Tyrosinemia is a disease characterized by the deficiency of the enzymes tyrosamine transferase, 4-hydroxyphenyl pyruvate dioxygenase or fumarylacetoacetate hydrolase in the body.

But only in tyrosamine transferase deficiency, which means tyrosinemia type II, the clinical picture of the disease is due to high levels of tyrosine.

The role of excess tyrosine in the pathogenesis of the disease, provided that there is a deficiency of the other two enzymes, remains unknown for now.

Insufficient amount of the other two enzymes carrying out the exchange of tyrosine affects only to a small extent its levels in the blood plasma.

The acquired form of the disease is most often found in scurvy, because vitamin C is a coenzyme of 4-hydroxyphenyl pyruvate dioxygenase, severe liver disease, and in thyrotoxicosis in humans.

The first type of the disease is hereditary in humans and refers to autosomal recessive clinical conditions.

The fumarylacetoacetate hydrolase gene, which is associated with the development of the disease, has about 30 mutations.

There are three types of tyrosemia. The first type is most common among Scandinavians and the population of the French-speaking part of Canada.

Prenatal diagnosis is also offered by taking samples of the amniotic fluid and using them to test the enzyme activity in the placenta. In some cases, direct genetic analysis is done.

What are the symptoms?

Type I

The symptoms of this form of the disease primarily affect the kidneys, liver and peripheral nerves.

It begins with a liver crisis in intercurrent diseases, in which the body has difficulty breaking down proteins. The body temperature in most cases is elevated.

Among the most pronounced clinical manifestations are:

• Irritability;
• Vomiting, sometimes the vomited contents are bloody;
• Hematuria;
• Melena;
• Hepatomegaly;
• Hypoglycemia;
• Increase in the activity of serum transaminases;

The baby may smell like boiled cabbage due to the accumulation of methionine metabolites in his body.

The crises characteristic of the disease often resolve spontaneously, and in some cases liver failure develops, ending fatally.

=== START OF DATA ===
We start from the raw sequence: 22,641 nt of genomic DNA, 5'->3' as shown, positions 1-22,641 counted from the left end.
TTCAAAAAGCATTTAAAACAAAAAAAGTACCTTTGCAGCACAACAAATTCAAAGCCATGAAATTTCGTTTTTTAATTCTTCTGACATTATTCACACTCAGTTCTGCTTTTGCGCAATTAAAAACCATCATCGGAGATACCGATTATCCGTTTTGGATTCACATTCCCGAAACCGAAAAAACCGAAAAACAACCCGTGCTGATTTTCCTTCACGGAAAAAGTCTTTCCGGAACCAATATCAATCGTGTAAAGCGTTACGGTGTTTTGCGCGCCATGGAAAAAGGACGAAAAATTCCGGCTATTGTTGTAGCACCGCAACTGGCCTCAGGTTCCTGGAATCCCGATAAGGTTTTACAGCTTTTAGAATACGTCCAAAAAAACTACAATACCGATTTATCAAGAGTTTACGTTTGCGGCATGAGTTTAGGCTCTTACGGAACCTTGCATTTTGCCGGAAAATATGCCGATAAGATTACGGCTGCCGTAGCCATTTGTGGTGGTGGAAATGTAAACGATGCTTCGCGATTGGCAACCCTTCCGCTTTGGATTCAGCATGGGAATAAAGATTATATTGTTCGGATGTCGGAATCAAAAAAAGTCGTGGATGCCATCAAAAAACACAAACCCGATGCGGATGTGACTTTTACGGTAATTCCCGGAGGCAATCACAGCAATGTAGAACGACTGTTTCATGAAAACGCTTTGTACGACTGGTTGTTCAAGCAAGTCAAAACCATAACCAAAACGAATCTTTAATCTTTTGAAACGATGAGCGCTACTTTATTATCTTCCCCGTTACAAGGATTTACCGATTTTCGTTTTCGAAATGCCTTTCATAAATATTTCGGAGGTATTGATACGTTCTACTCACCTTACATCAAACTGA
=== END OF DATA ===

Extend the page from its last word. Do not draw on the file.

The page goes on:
Between the crises developmental arrest, prolonged disorders in the blood clotting process and hepatomegaly are often observed.

At the age of 2, the child developed liver cancer and cirrhosis. Malignant formation of the liver occurs in 37 out of every 100 sufferers

And in almost 40% of the sick children, attacks of peripheral neuropathy, similar to those in acute porphyria, were observed.

They can be triggered by mild infections and are characterized by increased muscle tone, severe muscle pain, twisting of the neck and body due to the hypertonicity, paralytic ileus and vomiting.

The condition described above creates conditions for the child to self-harm. 30% of attacks develop temporary muscle paralysis and severe muscle weakness.

Type II

This form of the disease is also classified as autosomal recessive. It manifests itself as erosion of the cornea, resembling herpes, areas of hyperkeratosis are formed on the skin of the hands and feet, retardation in mental development is also observed.

Type III

The disease begins at the age of 1-17 months, is mainly manifested by developmental delay, ataxic attacks, seizures and unusual behavior. In clinical practice, they are fixed on the liver and kidneys.

Treatment of tyrosinemia

In some cases, a diet without tyrosine and phenylalanine is effective. But in most cases the disease continues to develop.

Inhibitors of 4-hydroxyphenyl pyruvate dioxygenase, which are administered in parallel with the diet, are effective. No liver or neurological crises were observed in the patients who received treatment.

But it is still too early to say whether this combination therapy can prevent liver cancer.

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